This is a know bug. By default Linux uses up to 40% of the available memory for file system caching. After this mark has been reached the file system flushes all outstanding data to disk causing all following IOs going synchronous. For flushing out this data to disk this there is a time limit of 120 seconds by default. In the case here the IO subsystem is not fast enough to flush the data withing 120 seconds. This especially happens on systems with a lof of memory.
The problem is solved in later kernels and there is not “fix” from Oracle. I fixed this by lowering the mark for flushing the cache from 40% to 10% by setting “vm.dirty_ratio=10″ in /etc/sysctl.conf. This setting does not influence overall database performance since you hopefully use Direct IO and bypass the file system cache completely.
echo «vm.dirty_ratio=10» >> /etc/sysctl.conf
proof link: http://blog.ronnyegner-consulting.de/2011/10/13/info-task-blocked-for-more-than-120-seconds/
show count of active connections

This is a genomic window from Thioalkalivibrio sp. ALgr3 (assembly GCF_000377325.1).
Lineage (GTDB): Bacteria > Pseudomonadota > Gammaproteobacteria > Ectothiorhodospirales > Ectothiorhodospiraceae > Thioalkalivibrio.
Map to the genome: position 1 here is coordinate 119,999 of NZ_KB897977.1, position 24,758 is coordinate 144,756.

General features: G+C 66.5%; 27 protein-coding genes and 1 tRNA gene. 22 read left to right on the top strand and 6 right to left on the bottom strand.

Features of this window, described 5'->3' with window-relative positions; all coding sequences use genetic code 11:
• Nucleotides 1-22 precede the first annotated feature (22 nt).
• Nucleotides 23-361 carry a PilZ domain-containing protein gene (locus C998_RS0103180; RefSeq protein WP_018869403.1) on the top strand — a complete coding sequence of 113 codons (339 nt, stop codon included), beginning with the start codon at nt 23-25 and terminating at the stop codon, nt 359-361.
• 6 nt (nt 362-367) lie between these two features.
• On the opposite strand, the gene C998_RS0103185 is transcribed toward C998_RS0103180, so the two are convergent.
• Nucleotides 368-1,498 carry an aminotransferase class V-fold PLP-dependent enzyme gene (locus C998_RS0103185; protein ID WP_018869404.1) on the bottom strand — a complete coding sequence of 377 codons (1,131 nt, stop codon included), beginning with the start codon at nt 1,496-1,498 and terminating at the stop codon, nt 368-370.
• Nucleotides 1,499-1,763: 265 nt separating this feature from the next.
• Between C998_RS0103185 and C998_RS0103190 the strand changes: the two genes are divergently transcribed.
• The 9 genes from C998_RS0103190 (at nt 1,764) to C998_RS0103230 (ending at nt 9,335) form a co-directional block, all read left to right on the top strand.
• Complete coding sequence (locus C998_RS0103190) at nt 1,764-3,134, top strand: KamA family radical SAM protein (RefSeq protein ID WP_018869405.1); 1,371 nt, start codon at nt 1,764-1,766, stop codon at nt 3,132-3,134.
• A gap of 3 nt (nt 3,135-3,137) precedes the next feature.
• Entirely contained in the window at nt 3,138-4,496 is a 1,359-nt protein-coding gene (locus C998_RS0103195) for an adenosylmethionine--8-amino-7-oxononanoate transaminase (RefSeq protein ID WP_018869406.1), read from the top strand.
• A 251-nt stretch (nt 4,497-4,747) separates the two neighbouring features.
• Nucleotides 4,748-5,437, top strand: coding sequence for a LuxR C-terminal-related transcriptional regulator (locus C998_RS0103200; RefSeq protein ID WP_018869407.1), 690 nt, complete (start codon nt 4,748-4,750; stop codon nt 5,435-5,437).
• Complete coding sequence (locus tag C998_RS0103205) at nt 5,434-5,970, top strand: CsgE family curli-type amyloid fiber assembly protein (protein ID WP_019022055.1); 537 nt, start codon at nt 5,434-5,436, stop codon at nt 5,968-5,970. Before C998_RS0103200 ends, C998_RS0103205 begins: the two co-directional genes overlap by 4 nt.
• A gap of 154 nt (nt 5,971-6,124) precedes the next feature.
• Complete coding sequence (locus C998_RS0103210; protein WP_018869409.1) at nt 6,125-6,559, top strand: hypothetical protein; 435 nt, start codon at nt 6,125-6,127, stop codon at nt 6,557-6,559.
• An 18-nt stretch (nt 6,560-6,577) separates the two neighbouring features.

select datname, count(*) from pg_stat_activity group by datname;
show size of db
show size of all dbs
SELECT pg_size_pretty(sum(pg_database_size(datname))) from pg_database;
show table size
SELECT relname, pg_total_relation_size(oid) / (1024 * 1024) as sizeM
order by 2 desc
show tables size, also it calculates sizes of segmented tables and doesn't show segments in result.
select s.schemaname, s.relname,pg_size_pretty(sm) from (select oid, sum(sm) as sm from (select oid,pg_total_relation_size(oid) as sm from pg_class where relkind='r' and oid not in (select inhrelid from pg_inherits) union (select c.oid,sum(pg_total_relation_size(i.inhrelid)) as sm from pg_class c, pg_inherits i where c.oid=i.inhparent group by c.oid)) t group by oid) tt, pg_stat_user_tables s where s.relid=tt.oid order by sm desc;
show current requests and they duration time
SELECT datname, NOW() - query_start AS duration, procpid, current_query FROM pg_stat_activity ORDER BY duration DESC;
show list of blocks
SELECT l.mode, d.datname, c.relname, l.granted, l.transactionid FROM pg_locks AS l
LEFT JOIN pg_database AS d ON l.database= d.oid
LEFT JOIN pg_class AS c ON l.relation = c.oid;